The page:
RINO Liz Cheney has threatened to seek revenge on those who ousted her from House leadership, warning that she will fight tooth and nail to ensure President Trump never sets foot in the Oval Office again.
“I will do everything I can to ensure that the former president never again gets anywhere near the Oval Office. We have seen the danger that he continues to provoke with his language,” she said:
A visibly enraged Cheney also revealed that she plans to be active in the midterms, promising to shift the Republicans towards a “Cheney party.”
Associates close to Cheney have also told Axios, she “will take her case to the public with speeches and other appearances” and plan a very active role in the midterm elections in order to try and “mold a future Republican Party that looks more like a Cheney party and less like a Trump party.”
“Cheney and her team has been intentional about painting the stakes as higher than a squabble about a leadership job, but instead about truth and the future of the Republican Party,” Axios reported.
Despite the recent polling showing Cheney with terrible favorable numbers to run for another term, Cheney “will not accede to her colleagues’ desires to please shut up,” and will continue to try and reshape the party.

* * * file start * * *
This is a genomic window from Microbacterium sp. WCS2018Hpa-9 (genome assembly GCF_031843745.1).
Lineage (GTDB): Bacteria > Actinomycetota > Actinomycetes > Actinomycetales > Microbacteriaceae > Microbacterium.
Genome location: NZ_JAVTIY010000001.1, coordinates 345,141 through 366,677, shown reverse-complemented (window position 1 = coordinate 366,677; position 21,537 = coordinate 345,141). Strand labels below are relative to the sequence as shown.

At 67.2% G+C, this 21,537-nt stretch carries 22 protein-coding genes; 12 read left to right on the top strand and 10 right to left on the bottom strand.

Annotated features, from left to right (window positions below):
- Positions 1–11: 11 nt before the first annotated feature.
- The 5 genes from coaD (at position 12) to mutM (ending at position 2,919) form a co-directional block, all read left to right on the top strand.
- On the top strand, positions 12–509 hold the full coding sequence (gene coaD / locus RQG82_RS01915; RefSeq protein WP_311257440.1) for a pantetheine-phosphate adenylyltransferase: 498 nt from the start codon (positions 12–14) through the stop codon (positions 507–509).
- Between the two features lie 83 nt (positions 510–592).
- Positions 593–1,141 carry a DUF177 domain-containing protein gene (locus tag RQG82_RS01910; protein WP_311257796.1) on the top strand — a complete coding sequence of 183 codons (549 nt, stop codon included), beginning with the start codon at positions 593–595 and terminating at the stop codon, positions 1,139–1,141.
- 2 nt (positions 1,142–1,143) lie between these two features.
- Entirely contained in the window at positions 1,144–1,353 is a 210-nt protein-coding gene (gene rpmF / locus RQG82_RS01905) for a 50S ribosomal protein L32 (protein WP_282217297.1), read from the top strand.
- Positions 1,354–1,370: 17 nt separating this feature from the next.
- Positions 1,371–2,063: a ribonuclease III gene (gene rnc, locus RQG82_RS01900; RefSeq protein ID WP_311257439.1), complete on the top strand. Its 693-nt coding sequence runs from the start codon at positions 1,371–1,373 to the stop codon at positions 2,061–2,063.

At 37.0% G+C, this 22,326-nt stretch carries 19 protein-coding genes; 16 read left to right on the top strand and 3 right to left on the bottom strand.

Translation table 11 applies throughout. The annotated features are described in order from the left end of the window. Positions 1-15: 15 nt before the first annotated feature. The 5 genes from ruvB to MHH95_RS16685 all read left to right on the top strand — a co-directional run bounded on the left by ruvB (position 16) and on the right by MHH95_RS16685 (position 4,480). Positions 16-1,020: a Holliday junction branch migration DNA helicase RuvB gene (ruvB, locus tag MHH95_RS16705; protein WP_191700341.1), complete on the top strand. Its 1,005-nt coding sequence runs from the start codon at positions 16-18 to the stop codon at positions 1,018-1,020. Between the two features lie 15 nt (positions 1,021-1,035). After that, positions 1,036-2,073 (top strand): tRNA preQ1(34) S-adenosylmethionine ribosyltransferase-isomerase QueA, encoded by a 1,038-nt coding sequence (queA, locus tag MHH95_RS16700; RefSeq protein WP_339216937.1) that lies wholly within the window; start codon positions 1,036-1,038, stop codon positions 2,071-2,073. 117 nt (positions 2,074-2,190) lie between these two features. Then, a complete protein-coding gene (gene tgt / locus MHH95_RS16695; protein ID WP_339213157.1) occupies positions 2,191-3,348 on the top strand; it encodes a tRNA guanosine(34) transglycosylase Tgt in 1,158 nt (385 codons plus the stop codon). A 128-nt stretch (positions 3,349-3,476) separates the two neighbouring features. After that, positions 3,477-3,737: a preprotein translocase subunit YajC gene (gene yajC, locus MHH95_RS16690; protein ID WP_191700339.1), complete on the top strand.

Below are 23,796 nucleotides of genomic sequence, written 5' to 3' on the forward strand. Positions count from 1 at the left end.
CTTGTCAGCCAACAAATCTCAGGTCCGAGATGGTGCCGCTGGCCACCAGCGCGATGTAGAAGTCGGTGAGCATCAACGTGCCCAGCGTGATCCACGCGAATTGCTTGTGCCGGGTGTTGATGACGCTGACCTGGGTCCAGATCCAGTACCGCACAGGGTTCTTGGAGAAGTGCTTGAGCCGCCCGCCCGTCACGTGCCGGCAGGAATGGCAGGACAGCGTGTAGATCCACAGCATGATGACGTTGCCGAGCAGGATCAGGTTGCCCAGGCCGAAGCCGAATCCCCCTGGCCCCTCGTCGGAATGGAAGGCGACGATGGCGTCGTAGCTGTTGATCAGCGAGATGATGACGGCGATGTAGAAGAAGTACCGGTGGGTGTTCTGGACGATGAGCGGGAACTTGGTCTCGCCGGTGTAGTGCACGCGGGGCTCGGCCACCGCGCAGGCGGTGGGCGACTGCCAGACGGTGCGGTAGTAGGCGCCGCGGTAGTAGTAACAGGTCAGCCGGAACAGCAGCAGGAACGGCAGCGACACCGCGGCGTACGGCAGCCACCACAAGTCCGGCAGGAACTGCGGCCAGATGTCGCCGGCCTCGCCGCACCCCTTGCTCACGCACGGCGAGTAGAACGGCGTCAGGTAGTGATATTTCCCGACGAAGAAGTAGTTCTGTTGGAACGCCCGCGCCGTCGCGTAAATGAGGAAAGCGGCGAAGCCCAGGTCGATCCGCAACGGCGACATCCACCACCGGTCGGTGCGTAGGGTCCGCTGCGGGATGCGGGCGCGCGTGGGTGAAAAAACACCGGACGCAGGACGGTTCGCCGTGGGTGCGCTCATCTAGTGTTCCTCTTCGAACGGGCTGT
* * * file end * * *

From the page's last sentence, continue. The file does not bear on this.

Cheney’s recent poll numbers show her in trouble for the next election. The Club for Growth PAC shows the congresswoman with a negative net image. Cheney’s unfavorable rating stands at 65 percent with a net image of -36 percent, according to the last poll.
In addition, 52 percent said they would rather vote for her opponent regardless of who runs against her. For comparison, the same poll found Trump’s favorability numbers to be an overwhelming 60 percent net positive.
On Tuesday night, on the eve of being ousted from leadership, Cheney hijacked time on the House floor to air her grievances on the record with former President Donald Trump and the Republican Party. Rep. Ken Buck (R-CO), who was in charge of distributing time to House members for a debate on cancel culture, yielded to Cheney.
This enabled Cheney to speak on the record about her disagreement with the party before being relieved of her position.